Thursday, February 25, 2010

THE LONG FALL - Walter Mosely

First line: "'I'm sorry, Mr. um?..." the skinny receptionist said.

Leonid McGill is trying to go straight, or at least straighter than he's been most of his life. These days he's working as a P.I. His most recent case involves locating four men given only the street names they donned in their youth. After he's located all the men and they start turning up dead, LT, as his friends like to call him, receives a visit from a stranger trying to kill HIM. So, Leonid starts tracking backwards. The man who hired him was using a false name and when Leonid finds him, the man is dead. All his leads turn into dead ends, but if he doesn't find out what's going on, he may very well be the next dead end, himself.

THE LONG FALL is the first book in Walter Mosley's new Leonid McGill series, and he's off to a smashing start with this one. McGill is a former boxer who was also involved in a very shady occupation. However, he's decided to "go straight" as a P.I. McGill is also father to three children, of which only one is his biological child. And his marriage is essentially dead, but he remains in the union. The depth of McGill's character makes understanding him as much a part of the mystery as the crimes of the plot are.

The plot of THE LONG FALL weaves several storylines together, all directly connected to McGill. In addition to finding out who is killing the men he located, McGill is trying to prevent his son Twill from making a grave mistake that, while intended for the best of reasons, would forever alter Twill's life.

The language of Mosley's prose is the greatest of the strengths in this novel. The way that he blends the beauty of language with the rough, harshness of the characters, the crimes, the streets of New York, it mimics the dynamics of his protagonist. One of my favorite examples of this is early on in the novel when Leonid is talking about boxing:
" Throwing a punch is the yang of a boxer's life. The yin is being able to avoid getting hit."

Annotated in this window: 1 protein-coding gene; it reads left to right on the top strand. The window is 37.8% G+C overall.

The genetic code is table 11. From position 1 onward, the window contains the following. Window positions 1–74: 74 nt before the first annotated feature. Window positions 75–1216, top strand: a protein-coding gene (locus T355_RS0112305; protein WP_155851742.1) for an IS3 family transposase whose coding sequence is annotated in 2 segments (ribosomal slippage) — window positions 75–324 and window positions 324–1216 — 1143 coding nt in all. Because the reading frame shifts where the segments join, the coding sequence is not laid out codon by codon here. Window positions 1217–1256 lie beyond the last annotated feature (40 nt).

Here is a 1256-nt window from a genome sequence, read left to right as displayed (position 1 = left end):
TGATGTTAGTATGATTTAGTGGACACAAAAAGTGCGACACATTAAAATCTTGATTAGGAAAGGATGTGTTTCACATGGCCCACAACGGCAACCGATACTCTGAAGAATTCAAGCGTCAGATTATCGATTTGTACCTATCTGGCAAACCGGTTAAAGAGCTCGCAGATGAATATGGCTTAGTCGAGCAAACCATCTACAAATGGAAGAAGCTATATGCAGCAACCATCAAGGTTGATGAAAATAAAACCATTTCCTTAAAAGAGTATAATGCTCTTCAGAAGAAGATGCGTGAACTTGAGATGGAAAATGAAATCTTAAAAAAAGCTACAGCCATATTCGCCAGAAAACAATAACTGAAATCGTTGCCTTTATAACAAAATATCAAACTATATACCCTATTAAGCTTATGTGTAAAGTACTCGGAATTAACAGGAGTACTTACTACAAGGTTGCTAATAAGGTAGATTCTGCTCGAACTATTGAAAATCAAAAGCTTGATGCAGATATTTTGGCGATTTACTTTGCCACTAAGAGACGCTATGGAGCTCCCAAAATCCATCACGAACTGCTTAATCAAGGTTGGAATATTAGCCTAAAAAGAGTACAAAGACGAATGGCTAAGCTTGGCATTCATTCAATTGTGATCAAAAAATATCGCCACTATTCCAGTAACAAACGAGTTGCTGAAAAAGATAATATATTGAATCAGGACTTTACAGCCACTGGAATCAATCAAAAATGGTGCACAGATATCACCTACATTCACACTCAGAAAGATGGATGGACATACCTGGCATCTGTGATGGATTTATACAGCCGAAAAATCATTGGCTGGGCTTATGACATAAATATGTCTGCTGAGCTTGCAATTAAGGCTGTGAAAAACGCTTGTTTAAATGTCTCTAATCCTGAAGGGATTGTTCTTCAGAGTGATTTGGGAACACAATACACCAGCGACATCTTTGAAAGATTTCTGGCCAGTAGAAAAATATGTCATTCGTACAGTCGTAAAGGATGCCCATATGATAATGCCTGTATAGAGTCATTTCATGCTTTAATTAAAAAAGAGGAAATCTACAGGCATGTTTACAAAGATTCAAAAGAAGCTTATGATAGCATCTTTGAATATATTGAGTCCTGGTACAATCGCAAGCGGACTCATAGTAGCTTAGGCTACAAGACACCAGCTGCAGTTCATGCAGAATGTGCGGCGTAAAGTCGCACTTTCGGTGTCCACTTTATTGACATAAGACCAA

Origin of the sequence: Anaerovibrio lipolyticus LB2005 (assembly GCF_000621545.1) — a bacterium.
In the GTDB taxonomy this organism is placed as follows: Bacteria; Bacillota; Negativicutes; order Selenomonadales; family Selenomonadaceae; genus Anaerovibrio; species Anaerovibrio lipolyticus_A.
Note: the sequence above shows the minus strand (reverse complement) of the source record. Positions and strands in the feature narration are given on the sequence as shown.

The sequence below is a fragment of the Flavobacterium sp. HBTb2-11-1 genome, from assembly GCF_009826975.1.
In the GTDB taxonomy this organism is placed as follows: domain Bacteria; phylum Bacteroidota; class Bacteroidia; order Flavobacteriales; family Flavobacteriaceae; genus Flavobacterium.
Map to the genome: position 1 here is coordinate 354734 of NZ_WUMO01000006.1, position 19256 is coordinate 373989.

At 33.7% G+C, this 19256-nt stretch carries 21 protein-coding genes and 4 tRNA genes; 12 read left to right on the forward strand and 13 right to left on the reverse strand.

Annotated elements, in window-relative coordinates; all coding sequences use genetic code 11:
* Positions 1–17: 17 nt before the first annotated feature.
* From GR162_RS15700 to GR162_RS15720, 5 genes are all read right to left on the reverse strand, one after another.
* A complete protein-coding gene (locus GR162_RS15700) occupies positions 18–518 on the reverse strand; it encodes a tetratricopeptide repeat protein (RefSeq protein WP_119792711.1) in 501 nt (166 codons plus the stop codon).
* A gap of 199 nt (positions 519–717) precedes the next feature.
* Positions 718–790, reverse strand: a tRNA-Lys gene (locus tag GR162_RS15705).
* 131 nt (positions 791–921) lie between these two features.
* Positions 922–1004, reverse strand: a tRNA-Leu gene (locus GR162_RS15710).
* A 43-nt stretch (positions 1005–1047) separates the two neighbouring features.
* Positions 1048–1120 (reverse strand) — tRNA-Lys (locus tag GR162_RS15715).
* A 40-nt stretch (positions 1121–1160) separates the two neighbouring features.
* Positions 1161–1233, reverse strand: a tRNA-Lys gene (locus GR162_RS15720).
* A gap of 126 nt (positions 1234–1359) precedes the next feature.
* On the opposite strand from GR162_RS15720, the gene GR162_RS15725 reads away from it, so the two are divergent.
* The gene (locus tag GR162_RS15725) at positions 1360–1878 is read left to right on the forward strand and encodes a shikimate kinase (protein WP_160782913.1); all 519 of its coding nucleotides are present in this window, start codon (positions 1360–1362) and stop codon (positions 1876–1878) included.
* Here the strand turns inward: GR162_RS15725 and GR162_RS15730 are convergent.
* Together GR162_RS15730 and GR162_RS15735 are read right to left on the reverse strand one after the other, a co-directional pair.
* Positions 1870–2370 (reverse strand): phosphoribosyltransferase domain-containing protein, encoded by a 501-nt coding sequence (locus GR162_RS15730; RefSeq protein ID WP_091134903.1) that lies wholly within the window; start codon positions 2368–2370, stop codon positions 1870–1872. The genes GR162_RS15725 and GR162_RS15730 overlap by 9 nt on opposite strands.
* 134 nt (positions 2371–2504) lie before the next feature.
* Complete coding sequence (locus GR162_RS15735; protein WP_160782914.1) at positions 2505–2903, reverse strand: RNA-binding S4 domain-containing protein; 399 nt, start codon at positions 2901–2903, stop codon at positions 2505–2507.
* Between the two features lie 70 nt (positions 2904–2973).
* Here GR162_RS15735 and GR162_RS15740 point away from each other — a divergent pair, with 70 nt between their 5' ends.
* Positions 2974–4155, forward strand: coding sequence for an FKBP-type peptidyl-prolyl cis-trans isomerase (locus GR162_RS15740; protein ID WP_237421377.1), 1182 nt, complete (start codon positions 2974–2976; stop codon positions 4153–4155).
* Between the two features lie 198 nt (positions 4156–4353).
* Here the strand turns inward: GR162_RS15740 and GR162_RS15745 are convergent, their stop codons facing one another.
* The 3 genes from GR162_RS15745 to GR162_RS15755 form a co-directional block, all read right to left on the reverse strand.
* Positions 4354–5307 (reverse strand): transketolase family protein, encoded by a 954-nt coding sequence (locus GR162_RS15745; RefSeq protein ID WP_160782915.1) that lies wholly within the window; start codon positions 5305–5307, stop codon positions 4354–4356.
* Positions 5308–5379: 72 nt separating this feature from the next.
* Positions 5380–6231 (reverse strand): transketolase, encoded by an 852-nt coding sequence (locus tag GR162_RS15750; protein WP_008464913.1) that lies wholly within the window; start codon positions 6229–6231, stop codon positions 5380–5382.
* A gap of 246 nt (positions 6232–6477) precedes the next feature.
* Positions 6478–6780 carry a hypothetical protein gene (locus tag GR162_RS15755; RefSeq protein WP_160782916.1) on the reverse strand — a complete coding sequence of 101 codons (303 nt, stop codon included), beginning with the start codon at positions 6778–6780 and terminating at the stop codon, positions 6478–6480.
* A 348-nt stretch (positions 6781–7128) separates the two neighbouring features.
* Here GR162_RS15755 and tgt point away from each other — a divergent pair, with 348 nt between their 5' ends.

Not only is that a wonderful metaphor, but it sets the tone for the whole novel: black and white, male and female, good and bad, rich and poor. Mosely is examining the intricacies of their relationships. Yes, they create a good deal of gray, but the gray comes from the blending of those extreme opposites.

THE LONG FALL is a perfect example of how a writer can continue to write, continue to grow, and continue to do all of it well. Walter Mosely has done just that, and I look forward to the next outing with Leonid McGill.

I listened to THE LONG FALL on audio, read by Mirron Willis. Willis did a fantastic job with this narration, bringing out the distinct characteristics of all the characters. His tone and pacing seemed to match the character and plot that Mosley has created. Penguin did a nice job of matching the reader with the book on this project.

THE LONG FALL is available from Riverhead Books in hardcover (ISBN: 978-1594488580) and from Penguin Audio in unabridged audio book (ISBN: 978-0143144205). A softcover format should be available next month.


Joe Barone February 25, 2010 at 10:56 AM  

I'm a great fan of Walter Mosley. I think he is one of the very best of the mystery writers I read.

I too recommend this book.

rhapsodyinbooks February 25, 2010 at 4:24 PM  

I read this and also really liked it! I especially liked the ways in which race so aptly came in and out of relevance, depending on the circumstances, but never took over.

Corey Wilde February 25, 2010 at 5:29 PM  

Great review, Jen.

Cherry March 25, 2010 at 5:45 AM  

Came over from Cym Lowell's McLinky links for Book Review Party Wednesday.

Thriller suspense is not my genre of reads but you make this book convincingly good even to non-suspense readers like me :)

Thanks for sharing your views! Great review!!

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